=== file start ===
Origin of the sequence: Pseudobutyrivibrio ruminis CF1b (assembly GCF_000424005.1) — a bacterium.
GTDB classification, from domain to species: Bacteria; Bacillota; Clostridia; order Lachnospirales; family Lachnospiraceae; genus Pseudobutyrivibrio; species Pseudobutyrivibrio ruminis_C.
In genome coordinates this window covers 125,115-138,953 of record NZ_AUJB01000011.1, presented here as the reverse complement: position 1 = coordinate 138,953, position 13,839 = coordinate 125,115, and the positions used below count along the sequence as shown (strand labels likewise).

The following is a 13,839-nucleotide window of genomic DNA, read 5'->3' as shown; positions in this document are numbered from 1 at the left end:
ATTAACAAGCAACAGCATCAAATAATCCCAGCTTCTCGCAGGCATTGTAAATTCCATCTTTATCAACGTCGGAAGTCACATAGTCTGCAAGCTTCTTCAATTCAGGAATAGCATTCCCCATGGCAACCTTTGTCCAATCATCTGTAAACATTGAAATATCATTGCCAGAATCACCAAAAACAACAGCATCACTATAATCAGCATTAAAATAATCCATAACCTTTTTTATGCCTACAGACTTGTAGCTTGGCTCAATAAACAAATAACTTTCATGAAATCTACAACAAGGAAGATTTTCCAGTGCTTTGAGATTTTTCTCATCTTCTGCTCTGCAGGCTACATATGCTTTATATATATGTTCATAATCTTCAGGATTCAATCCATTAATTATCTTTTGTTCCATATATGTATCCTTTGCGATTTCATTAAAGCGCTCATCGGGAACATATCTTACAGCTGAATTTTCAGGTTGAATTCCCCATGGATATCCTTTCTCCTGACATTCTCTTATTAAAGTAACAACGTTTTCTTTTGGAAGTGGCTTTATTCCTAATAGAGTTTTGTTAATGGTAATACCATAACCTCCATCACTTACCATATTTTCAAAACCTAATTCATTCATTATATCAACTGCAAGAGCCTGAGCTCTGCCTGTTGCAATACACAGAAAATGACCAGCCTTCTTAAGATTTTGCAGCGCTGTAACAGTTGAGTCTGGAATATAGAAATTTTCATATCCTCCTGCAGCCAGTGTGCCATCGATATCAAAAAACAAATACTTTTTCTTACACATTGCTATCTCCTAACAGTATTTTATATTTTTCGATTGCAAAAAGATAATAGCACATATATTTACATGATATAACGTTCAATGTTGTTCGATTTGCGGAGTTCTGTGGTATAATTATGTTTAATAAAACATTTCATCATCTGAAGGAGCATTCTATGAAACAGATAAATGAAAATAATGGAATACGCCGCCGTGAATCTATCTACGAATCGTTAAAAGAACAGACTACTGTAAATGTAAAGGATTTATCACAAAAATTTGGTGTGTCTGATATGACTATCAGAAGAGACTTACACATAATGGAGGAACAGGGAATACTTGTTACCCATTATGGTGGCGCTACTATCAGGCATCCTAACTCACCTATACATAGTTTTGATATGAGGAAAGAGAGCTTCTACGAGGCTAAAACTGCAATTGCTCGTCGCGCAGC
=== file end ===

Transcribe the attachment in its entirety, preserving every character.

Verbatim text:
Origin of the sequence: Pseudobutyrivibrio ruminis CF1b (assembly GCF_000424005.1) — a bacterium.
GTDB classification, from domain to species: Bacteria; Bacillota; Clostridia; order Lachnospirales; family Lachnospiraceae; genus Pseudobutyrivibrio; species Pseudobutyrivibrio ruminis_C.
In genome coordinates this window covers 125,115-138,953 of record NZ_AUJB01000011.1, presented here as the reverse complement: position 1 = coordinate 138,953, position 13,839 = coordinate 125,115, and the positions used below count along the sequence as shown (strand labels likewise).

The following is a 13,839-nucleotide window of genomic DNA, read 5'->3' as shown; positions in this document are numbered from 1 at the left end:
ATTAACAAGCAACAGCATCAAATAATCCCAGCTTCTCGCAGGCATTGTAAATTCCATCTTTATCAACGTCGGAAGTCACATAGTCTGCAAGCTTCTTCAATTCAGGAATAGCATTCCCCATGGCAACCTTTGTCCAATCATCTGTAAACATTGAAATATCATTGCCAGAATCACCAAAAACAACAGCATCACTATAATCAGCATTAAAATAATCCATAACCTTTTTTATGCCTACAGACTTGTAGCTTGGCTCAATAAACAAATAACTTTCATGAAATCTACAACAAGGAAGATTTTCCAGTGCTTTGAGATTTTTCTCATCTTCTGCTCTGCAGGCTACATATGCTTTATATATATGTTCATAATCTTCAGGATTCAATCCATTAATTATCTTTTGTTCCATATATGTATCCTTTGCGATTTCATTAAAGCGCTCATCGGGAACATATCTTACAGCTGAATTTTCAGGTTGAATTCCCCATGGATATCCTTTCTCCTGACATTCTCTTATTAAAGTAACAACGTTTTCTTTTGGAAGTGGCTTTATTCCTAATAGAGTTTTGTTAATGGTAATACCATAACCTCCATCACTTACCATATTTTCAAAACCTAATTCATTCATTATATCAACTGCAAGAGCCTGAGCTCTGCCTGTTGCAATACACAGAAAATGACCAGCCTTCTTAAGATTTTGCAGCGCTGTAACAGTTGAGTCTGGAATATAGAAATTTTCATATCCTCCTGCAGCCAGTGTGCCATCGATATCAAAAAACAAATACTTTTTCTTACACATTGCTATCTCCTAACAGTATTTTATATTTTTCGATTGCAAAAAGATAATAGCACATATATTTACATGATATAACGTTCAATGTTGTTCGATTTGCGGAGTTCTGTGGTATAATTATGTTTAATAAAACATTTCATCATCTGAAGGAGCATTCTATGAAACAGATAAATGAAAATAATGGAATACGCCGCCGTGAATCTATCTACGAATCGTTAAAAGAACAGACTACTGTAAATGTAAAGGATTTATCACAAAAATTTGGTGTGTCTGATATGACTATCAGAAGAGACTTACACATAATGGAGGAACAGGGAATACTTGTTACCCATTATGGTGGCGCTACTATCAGGCATCCTAACTCACCTATACATAGTTTTGATATGAGGAAAGAGAGCTTCTACGAGGCTAAAACTGCAATTGCTCGTCGCGCAGC